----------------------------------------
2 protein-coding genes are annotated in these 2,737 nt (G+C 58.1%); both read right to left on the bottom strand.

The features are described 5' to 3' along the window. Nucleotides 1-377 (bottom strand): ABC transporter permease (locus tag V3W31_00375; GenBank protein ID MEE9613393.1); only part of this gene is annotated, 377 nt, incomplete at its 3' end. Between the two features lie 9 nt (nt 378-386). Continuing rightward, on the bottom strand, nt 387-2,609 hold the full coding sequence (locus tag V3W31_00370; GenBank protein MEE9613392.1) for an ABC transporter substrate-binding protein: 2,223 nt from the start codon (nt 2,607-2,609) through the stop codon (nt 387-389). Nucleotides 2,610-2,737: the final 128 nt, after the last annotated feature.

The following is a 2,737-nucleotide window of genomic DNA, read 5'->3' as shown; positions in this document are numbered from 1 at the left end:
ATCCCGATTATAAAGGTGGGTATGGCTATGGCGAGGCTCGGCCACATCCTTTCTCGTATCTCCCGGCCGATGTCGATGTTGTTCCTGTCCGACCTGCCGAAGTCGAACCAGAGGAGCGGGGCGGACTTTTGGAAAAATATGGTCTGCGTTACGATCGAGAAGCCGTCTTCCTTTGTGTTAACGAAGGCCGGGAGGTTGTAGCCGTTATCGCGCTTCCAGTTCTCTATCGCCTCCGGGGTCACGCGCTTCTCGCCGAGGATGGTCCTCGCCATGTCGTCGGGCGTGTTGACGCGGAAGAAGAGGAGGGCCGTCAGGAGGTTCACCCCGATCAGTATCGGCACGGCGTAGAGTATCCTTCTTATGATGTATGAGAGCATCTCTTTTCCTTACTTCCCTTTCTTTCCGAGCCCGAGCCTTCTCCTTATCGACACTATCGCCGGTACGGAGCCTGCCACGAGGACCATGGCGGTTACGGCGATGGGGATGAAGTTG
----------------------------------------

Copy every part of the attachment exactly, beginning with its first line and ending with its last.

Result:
2 protein-coding genes are annotated in these 2,737 nt (G+C 58.1%); both read right to left on the bottom strand.

The features are described 5' to 3' along the window. Nucleotides 1-377 (bottom strand): ABC transporter permease (locus tag V3W31_00375; GenBank protein ID MEE9613393.1); only part of this gene is annotated, 377 nt, incomplete at its 3' end. Between the two features lie 9 nt (nt 378-386). Continuing rightward, on the bottom strand, nt 387-2,609 hold the full coding sequence (locus tag V3W31_00370; GenBank protein MEE9613392.1) for an ABC transporter substrate-binding protein: 2,223 nt from the start codon (nt 2,607-2,609) through the stop codon (nt 387-389). Nucleotides 2,610-2,737: the final 128 nt, after the last annotated feature.

The following is a 2,737-nucleotide window of genomic DNA, read 5'->3' as shown; positions in this document are numbered from 1 at the left end:
ATCCCGATTATAAAGGTGGGTATGGCTATGGCGAGGCTCGGCCACATCCTTTCTCGTATCTCCCGGCCGATGTCGATGTTGTTCCTGTCCGACCTGCCGAAGTCGAACCAGAGGAGCGGGGCGGACTTTTGGAAAAATATGGTCTGCGTTACGATCGAGAAGCCGTCTTCCTTTGTGTTAACGAAGGCCGGGAGGTTGTAGCCGTTATCGCGCTTCCAGTTCTCTATCGCCTCCGGGGTCACGCGCTTCTCGCCGAGGATGGTCCTCGCCATGTCGTCGGGCGTGTTGACGCGGAAGAAGAGGAGGGCCGTCAGGAGGTTCACCCCGATCAGTATCGGCACGGCGTAGAGTATCCTTCTTATGATGTATGAGAGCATCTCTTTTCCTTACTTCCCTTTCTTTCCGAGCCCGAGCCTTCTCCTTATCGACACTATCGCCGGTACGGAGCCTGCCACGAGGACCATGGCGGTTACGGCGATGGGGATGAAGTTG